The City of Belmopan and a Brief History of the Young Capital

In the Americas, the country of Belize was the last British colony on the mainland. The City of Belmopan, “the new capital,” is the youngest city established in 2000, although it was later designated as Belmopan in 1973. Belmopan is located near the town of Roaring Creek in the Belize River Valley at 50 miles west inland from the former capital, Belize City. If you’ve ever been curious about how Belmopan came to be, here’s a little history. 

The Historical Hurricane: Hattie

In 1961, when we were still known as British Honduras, the Belize City was devastated by a Category 5 hurricane: the notorious Hurricane Hattie. At that time, Belize’s only source of weather reports came from the weather bureau in Miami or BBC, via our then-radio station, the British Honduras Broadcasting Service. On the day of October 31, 1961, school was out early after news of a hurricane headed for Belize. 

With only a few hours to prepare, there was a mad scramble to get provisions and kerosene lanterns, plus board up windows and doors. Some people moved into improvised shelters such as government buildings, like the Mercy Convent and other Colleges. By 8 pm, Hattie began to rage, torrential rain falling like stones, and winds that sounded like freight trains. It lasted 8 hours, but the aftermath was terrible. With about 75% of homes and businesses destroyed, recovery was slow and excruciating. The Red Cross and British Army, as well as Belizeans, came to the rescue although conditions were precarious.  For months, Belize remained without any school nor electricity. While rain water was collected, food was also rationed. Belize, as a nation, was incredibly vulnerable.

belmopan market day

A stall in Belmopan at the stationary farmer’s market. Photo of the 2000s via Britannica

Belmopan: The Garden City

Belmopan’s central location inland didn’t make it susceptible to flooding. Thereafter, construction began in 1966 with funding from the United Kingdom. By 1970, the vast majority government offices moved to the new capital. Construction of housing continued through the 1970s, and there was also an additional terrain set apart for industrial expansion. At first, most residents of Belmopan were government workers and their families. In March 2000, the people of Belmopan and surrounding communities of Salvapan, San Martin, Maya Mopan, Las Flores and Riviera went to the polls for the first time in its 30-year history. A mayor, Anthony Chanona, and six councillors assumed the administrative and municipal responsibilities from RECONDEV, a quasi-government entity, as Belmopan City Council. Two decades later, the council works towards the development of these spaces into recreational, entertainment, business and a cultural hub for the use of the Belmopan Community.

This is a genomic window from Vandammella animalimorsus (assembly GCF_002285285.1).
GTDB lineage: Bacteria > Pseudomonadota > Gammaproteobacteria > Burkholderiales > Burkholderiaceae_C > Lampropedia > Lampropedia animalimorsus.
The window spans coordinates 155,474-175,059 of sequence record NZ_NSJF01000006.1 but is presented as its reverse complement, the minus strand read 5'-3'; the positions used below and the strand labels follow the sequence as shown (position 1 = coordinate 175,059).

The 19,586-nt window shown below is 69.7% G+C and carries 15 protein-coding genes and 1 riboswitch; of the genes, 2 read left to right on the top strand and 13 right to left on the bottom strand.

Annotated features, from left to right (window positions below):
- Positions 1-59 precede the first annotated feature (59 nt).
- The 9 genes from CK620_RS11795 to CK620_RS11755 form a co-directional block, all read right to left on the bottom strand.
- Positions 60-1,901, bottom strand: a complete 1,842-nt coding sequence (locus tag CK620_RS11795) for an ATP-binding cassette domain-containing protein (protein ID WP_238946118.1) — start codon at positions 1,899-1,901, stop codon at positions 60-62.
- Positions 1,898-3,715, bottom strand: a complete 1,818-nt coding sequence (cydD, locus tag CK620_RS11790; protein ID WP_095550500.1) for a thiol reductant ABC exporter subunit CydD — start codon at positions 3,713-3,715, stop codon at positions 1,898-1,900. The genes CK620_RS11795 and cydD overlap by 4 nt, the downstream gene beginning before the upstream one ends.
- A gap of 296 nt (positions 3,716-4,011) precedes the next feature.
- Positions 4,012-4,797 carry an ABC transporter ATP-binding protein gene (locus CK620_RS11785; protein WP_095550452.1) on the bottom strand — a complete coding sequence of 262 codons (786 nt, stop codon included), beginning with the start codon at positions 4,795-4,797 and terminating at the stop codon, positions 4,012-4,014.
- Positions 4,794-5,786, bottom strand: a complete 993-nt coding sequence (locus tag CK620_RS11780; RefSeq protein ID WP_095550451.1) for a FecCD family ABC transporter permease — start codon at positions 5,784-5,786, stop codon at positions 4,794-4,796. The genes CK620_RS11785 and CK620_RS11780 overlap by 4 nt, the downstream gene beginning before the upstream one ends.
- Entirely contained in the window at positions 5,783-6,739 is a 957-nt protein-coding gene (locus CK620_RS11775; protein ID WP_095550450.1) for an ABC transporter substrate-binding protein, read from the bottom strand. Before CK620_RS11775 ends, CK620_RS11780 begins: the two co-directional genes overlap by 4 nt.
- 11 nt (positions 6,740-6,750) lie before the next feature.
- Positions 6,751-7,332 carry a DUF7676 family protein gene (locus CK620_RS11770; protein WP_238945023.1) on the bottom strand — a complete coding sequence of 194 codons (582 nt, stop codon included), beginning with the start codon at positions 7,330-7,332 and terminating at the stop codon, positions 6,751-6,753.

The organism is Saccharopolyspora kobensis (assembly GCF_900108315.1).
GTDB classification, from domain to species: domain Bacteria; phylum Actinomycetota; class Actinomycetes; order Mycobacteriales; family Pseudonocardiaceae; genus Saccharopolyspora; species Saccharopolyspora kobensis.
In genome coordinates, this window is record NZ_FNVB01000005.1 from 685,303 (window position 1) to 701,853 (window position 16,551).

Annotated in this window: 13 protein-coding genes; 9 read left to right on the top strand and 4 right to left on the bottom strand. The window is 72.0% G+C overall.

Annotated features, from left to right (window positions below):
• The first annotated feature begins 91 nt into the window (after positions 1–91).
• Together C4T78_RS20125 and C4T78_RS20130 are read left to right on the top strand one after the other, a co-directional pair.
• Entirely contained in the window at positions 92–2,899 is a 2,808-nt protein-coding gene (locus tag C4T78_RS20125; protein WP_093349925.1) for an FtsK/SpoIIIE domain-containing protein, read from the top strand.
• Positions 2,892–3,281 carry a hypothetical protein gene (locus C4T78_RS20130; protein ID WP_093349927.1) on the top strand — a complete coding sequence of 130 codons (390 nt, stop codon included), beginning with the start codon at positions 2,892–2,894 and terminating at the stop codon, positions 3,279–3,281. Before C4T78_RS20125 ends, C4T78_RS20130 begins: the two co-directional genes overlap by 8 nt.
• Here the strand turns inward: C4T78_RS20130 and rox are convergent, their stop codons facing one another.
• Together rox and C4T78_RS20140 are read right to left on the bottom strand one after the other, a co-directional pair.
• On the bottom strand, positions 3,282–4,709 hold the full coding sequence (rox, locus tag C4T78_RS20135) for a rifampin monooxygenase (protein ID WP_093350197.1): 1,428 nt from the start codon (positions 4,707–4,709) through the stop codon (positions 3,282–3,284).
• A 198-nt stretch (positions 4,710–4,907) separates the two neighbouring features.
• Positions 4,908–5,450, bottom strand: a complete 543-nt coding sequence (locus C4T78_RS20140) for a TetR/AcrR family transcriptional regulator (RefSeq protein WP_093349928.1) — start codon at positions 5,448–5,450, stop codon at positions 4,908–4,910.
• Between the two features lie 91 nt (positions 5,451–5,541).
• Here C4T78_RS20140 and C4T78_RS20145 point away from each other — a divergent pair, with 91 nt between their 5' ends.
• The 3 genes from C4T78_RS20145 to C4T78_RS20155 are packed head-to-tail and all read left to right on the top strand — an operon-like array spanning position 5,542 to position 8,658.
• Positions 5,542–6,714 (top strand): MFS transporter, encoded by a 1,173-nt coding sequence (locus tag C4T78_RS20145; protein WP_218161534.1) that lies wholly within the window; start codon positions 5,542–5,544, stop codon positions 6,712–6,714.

Belize’s Capital: Belmopan Today

guanacaste national park

Guanacaste National Park, found at the entrance of Belmopan, is an urban green space. Photo by Belize Audubon Society

Today, Belmopan is well on its way to being a thriving, modern city with the fastest-growing population, bustling with immigrants who have since settled there. Or, Belizeans and retirees who want a quiet yet clean city surrounded by mountains. Nicknamed the Garden City after Singapore’s thriving model, Belmopan aims to be a blend of city and country life. The people love football and have a state-of-the-art synthetic pitch stadium—the Isidoro Beaton Stadium—home of the Belmopan Bandits Sports Franchise.

Related: Explore Guanacaste National Park in Belmopan

Not to mention, Belmopan also boasts a beautiful center for the arts and music named after the Father of our country, the Honorable George Price. In May, Belmopan is teeming with visitors from all over the country for the annual Belize Agriculture and Trade Show. It features exhibits and booths from all over the country and Central America; in addition to cultural presentations music, mechanical rides, and even a rodeo. Indeed a transit point for many travelers, keep some of these historical facts in mind for your next visit. 

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